GPN recently posted an item on red light and speed cameras that included the views of the National Motorists Association.

Offering a different take on this important subject is Charles Territo, who is senior vice president of public affairs and marketing, communications at Tempe, Ariz.-based American Traffic Solutions (ATS). The company is a provider of technology and business solutions for road safety camera and electronic toll enforcement programs. The company says it is the market leader in road safety camera installations in North America. Nationally, ATS has more than 3,200 installed red-light, speed safety cameras and school bus stop arm cameras serving more than 30 million people. Another part of the company, ATS Fleet Services, is a provider of both Toll and Violation Management Solutions to fleets and rental customers.

GPN posed the following questions to Charles Territo. His responses are below.

GPN: Are more local governments adding red-light and speed cameras nowadays?

Charles Territo: Absolutely. The interest in red-light cameras alone is phenomenal. Just 13 years ago, red-light safety cameras were found in 25 communities in the United States. Today, more than 520 communities use this type of photo enforcement. That’s an increase of nearly 2,000 percent.

Speed cameras show a similar trend. Less than 50 communities used speed cameras in 2009, but today, more than 135 communities use them.

Public opinion is also high on automated enforcement. In our nation’s capital, 87 percent of residents support red-light cameras and 76 percent support speed cameras, according to poll results released by the Insurance Institute for Highway Safety in 2013.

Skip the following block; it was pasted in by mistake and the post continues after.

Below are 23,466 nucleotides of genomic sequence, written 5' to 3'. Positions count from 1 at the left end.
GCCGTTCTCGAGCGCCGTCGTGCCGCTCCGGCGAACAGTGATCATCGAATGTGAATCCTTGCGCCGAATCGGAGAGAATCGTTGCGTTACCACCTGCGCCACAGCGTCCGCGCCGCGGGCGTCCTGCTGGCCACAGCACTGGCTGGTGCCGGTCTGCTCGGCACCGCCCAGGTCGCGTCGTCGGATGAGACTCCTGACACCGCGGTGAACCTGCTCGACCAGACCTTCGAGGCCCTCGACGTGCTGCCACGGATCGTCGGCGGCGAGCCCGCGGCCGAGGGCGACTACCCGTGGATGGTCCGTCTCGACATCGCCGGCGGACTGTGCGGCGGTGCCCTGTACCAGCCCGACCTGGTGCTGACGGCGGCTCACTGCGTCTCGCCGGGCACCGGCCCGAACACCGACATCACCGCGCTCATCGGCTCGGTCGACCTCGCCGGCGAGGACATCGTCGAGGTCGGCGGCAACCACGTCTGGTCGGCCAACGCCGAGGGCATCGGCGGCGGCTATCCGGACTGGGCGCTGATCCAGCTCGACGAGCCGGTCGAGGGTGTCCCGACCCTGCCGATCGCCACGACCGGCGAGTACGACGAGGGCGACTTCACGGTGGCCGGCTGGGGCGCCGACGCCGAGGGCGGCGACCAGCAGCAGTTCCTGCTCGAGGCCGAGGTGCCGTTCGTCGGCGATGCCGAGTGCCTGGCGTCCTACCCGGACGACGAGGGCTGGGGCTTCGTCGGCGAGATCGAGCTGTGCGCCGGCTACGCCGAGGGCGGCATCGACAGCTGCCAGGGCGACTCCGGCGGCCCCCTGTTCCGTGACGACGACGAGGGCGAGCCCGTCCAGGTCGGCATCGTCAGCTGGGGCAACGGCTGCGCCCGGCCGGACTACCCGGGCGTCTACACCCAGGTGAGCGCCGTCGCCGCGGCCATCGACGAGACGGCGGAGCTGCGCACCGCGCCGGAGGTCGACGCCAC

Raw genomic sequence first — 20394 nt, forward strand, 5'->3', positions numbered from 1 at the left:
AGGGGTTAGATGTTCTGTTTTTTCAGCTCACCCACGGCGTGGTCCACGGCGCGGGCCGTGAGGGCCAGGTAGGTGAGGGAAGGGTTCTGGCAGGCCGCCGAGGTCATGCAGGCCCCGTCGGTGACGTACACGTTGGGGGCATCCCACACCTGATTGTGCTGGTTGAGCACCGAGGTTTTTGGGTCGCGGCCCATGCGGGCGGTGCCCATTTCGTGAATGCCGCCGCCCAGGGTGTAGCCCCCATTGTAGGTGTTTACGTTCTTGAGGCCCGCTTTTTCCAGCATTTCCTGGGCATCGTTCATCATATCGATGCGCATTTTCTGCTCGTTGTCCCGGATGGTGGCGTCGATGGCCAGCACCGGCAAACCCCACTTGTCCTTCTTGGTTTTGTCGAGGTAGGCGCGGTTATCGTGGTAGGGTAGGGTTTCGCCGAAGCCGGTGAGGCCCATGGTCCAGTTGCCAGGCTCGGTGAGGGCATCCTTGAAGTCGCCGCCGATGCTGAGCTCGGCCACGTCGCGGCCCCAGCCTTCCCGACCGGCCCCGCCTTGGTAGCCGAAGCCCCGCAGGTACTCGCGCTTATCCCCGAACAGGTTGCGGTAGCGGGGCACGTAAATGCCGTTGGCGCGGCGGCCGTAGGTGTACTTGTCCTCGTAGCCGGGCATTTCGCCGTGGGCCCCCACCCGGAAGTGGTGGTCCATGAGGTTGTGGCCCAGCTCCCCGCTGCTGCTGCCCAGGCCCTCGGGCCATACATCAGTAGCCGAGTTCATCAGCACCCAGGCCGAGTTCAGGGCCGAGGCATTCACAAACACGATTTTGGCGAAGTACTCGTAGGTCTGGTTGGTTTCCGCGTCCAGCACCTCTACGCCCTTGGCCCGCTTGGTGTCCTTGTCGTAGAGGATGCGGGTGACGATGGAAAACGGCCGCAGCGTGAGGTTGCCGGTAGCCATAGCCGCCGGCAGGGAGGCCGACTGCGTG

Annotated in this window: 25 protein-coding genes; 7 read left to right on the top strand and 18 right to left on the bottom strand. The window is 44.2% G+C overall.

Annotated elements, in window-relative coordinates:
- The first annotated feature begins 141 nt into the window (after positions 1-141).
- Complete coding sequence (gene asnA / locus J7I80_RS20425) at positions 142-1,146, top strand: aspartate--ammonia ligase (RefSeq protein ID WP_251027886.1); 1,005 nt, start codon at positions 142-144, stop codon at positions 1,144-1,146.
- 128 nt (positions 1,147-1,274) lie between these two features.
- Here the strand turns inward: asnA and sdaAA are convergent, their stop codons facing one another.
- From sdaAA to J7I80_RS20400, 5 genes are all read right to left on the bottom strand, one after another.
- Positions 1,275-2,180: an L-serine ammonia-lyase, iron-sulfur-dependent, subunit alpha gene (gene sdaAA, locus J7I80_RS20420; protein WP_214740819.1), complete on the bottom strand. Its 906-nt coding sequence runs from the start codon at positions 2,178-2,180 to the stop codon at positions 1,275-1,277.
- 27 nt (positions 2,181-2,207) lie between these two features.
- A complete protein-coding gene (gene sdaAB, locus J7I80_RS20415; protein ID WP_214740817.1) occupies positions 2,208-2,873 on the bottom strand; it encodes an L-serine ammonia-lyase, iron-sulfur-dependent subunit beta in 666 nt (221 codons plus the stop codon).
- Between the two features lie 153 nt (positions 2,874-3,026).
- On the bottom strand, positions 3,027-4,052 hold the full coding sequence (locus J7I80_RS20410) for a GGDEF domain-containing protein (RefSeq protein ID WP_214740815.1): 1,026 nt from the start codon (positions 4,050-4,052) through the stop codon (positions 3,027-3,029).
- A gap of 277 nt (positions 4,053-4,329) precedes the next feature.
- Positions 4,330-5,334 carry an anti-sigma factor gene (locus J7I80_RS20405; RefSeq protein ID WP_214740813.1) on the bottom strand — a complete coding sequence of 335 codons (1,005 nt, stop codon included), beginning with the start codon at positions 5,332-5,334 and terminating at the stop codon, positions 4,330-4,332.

There is no doubt, local governments realize red-light and speed cameras provide a safety benefit to their communities, that can only be achieved through constant 24/7 enforcement presence. It’s not a coincidence that red-light running crashes have decreased as the number of communities with red-light cameras has increased.

GPN: Are the cameras mainly used to boost revenue, or do they also ensure traffic safety?

CT: cameras are installed at locations that typically witness a dangerous number of red-light running crashes, or in places where speeding is a particular threat to safety.

The only way cameras create revenue for a city is if a driver breaks the law and runs the red light or exceeds the speed limit. A police officer will review that violation and decide if a ticket and fine should be issued, just as if the officer was on location at the time of the infraction.

Study after study shows automated enforcement changes driver behavior for the better. Where photo enforcement is in use, red-light running violations and speeding violations typically decrease. With fewer crashes, communities also realize a cost savings in public, commercial and private expenses.

GPN: Thank you, Charles Territo, for your views.

This video outlines the ways that the Delaware Dept. of Transportation uses red light safety cameras.